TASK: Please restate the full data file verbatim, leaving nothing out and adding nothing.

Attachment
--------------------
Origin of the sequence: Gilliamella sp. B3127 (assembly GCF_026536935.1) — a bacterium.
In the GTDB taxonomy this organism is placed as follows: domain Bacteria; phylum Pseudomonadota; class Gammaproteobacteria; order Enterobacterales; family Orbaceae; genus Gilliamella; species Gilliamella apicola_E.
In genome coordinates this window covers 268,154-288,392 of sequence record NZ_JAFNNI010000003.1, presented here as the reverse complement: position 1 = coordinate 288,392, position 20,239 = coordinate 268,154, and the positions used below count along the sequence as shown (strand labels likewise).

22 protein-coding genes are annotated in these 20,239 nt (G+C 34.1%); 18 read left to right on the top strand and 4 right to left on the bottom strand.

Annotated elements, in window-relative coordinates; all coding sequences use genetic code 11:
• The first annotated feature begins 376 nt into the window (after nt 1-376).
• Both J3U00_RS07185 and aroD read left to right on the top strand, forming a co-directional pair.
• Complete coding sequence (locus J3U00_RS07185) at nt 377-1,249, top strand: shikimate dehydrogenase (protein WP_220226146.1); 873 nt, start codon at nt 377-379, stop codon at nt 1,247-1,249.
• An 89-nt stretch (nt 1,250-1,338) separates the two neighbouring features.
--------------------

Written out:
Origin of the sequence: Gilliamella sp. B3127 (assembly GCF_026536935.1) — a bacterium.
In the GTDB taxonomy this organism is placed as follows: domain Bacteria; phylum Pseudomonadota; class Gammaproteobacteria; order Enterobacterales; family Orbaceae; genus Gilliamella; species Gilliamella apicola_E.
In genome coordinates this window covers 268,154-288,392 of sequence record NZ_JAFNNI010000003.1, presented here as the reverse complement: position 1 = coordinate 288,392, position 20,239 = coordinate 268,154, and the positions used below count along the sequence as shown (strand labels likewise).

22 protein-coding genes are annotated in these 20,239 nt (G+C 34.1%); 18 read left to right on the top strand and 4 right to left on the bottom strand.

Annotated elements, in window-relative coordinates; all coding sequences use genetic code 11:
• The first annotated feature begins 376 nt into the window (after nt 1-376).
• Both J3U00_RS07185 and aroD read left to right on the top strand, forming a co-directional pair.
• Complete coding sequence (locus J3U00_RS07185) at nt 377-1,249, top strand: shikimate dehydrogenase (protein WP_220226146.1); 873 nt, start codon at nt 377-379, stop codon at nt 1,247-1,249.
• An 89-nt stretch (nt 1,250-1,338) separates the two neighbouring features.